"Courts in this District have generally set the accrual date for procedural Due Process claims related to disciplinary hearings either at the date of the disciplinary hearing or at the date the prisoner's final administrative appeal is decided." Williams v. Roberts, 2011 WL 7468636, at *5 (N.D.N.Y. Dec. 15, 2011) (citing, inter alia, Odom v. Calero, No. 06 Civ. 15527(LAK)(GWG), 2008 WL 449677, at *6--7 (S.D.N.Y. Feb. 19, 2008); see also Lenihan v. Keane, No. 93 Civ. 8914 (MGC), 1995 WL 28513 at *2 (S.D.N.Y. Jan. 25, 1995) (holding that § 1983 action in which prisoner alleged denial of due process in connection with a disciplinary hearing accrued on the day of his disciplinary hearing; claim was dismissed as time-barred); McCoy v. Coughlin, No. 90 Civ. 6657 (JSM), 1991 WL 130939, at *3 & n.8 (S.D.N.Y. July 10, 1991) (holding that due process claim accrued as of date that prisoner was found guilty of violation charged and disciplinary report was rendered; claim dismissed). In this case, the dates of Tafari's allegedly unconstitutional disciplinary hearings were as follows: September 20, 2002; November 20, 2002; May 15, 2003; May 20, 2003; May 26, 2003; July 22, 2003; July 23, 2003; September 16, 2003; and September 3, 2003. See Petitioner's Memorandum of Law at 2, ¶1 (Dkt. #1). It therefore appears that this action is untimely under the applicable three-year statute of limitations.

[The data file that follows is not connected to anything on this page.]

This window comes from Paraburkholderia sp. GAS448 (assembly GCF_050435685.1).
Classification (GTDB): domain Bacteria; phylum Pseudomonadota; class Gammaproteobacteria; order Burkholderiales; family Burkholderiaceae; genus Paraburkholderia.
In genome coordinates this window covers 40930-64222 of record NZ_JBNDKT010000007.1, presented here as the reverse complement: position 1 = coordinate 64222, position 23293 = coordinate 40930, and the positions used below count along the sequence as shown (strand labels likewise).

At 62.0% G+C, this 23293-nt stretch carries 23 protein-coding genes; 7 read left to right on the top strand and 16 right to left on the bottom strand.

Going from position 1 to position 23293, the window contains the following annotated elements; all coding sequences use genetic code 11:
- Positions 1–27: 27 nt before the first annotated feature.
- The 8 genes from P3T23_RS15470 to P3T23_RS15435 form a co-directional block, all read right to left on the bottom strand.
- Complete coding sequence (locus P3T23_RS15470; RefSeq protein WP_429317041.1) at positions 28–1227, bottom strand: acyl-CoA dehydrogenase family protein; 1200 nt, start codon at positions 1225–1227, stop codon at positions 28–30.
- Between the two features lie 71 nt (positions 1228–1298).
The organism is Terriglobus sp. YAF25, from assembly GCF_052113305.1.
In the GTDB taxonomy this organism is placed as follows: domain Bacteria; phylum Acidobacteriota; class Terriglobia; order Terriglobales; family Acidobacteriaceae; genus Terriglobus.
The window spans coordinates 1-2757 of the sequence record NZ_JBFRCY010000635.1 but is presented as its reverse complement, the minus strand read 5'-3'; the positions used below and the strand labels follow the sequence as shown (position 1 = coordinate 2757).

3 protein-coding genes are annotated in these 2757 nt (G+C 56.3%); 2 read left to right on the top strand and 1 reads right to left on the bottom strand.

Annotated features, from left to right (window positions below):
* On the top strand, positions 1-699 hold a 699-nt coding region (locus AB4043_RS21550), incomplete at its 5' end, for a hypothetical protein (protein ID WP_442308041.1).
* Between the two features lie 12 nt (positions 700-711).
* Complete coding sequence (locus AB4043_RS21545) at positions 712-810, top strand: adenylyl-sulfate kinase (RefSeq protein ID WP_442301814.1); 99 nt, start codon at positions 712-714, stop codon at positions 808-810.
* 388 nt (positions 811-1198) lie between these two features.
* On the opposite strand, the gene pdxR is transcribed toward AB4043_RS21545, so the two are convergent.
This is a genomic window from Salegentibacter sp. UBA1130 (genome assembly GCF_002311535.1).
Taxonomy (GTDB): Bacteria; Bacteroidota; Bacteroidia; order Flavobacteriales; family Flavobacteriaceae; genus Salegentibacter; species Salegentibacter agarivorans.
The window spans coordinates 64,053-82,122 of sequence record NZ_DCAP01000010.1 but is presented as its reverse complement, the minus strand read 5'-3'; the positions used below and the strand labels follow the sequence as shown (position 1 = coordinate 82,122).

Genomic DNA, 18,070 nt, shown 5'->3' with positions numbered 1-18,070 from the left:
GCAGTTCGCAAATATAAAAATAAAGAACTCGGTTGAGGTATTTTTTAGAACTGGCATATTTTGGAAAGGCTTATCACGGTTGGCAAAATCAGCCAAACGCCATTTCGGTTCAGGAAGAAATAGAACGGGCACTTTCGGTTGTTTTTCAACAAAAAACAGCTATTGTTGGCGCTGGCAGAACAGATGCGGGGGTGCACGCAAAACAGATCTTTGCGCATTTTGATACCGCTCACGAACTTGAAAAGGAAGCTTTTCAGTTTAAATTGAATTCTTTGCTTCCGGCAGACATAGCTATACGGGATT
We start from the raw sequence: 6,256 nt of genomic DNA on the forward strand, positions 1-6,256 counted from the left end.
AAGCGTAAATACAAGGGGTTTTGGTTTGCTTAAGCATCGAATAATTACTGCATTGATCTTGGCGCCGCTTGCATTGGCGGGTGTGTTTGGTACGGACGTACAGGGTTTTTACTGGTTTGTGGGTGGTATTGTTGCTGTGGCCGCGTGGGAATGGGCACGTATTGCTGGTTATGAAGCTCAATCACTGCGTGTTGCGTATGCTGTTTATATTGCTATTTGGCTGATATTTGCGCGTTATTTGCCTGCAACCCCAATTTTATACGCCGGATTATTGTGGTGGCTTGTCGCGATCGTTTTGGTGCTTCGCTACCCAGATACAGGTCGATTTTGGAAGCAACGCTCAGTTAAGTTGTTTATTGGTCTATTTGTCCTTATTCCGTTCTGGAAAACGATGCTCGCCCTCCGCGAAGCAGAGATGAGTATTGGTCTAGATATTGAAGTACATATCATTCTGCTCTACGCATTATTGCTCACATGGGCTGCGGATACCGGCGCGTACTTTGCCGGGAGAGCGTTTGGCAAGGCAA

The Second Circuit has frowned upon the sua sponte dismissal of a pro se litigant's complaint on untimeliness grounds without giving the litigant notice and an opportunity to be heard. Abbas v. Dixon, 480 F.3d 636, 640 (2d Cir. 2007) ("The pleading requirements in the Federal Rules of Civil Procedure, however, do not compel a litigant to anticipate potential affirmative defenses, such as the statute of limitations, and to affirmatively plead facts in avoidance of such defenses.") (citing Jones v. Bock, 549 U.S. 199 (2007) (holding that 28 U.S.C. § 1915A does not require prisoners affirmatively to plead that they have exhausted their administrative remedies)). In light of Abbas, the Court hereby gives notice to Tafari that his complaint is subject ...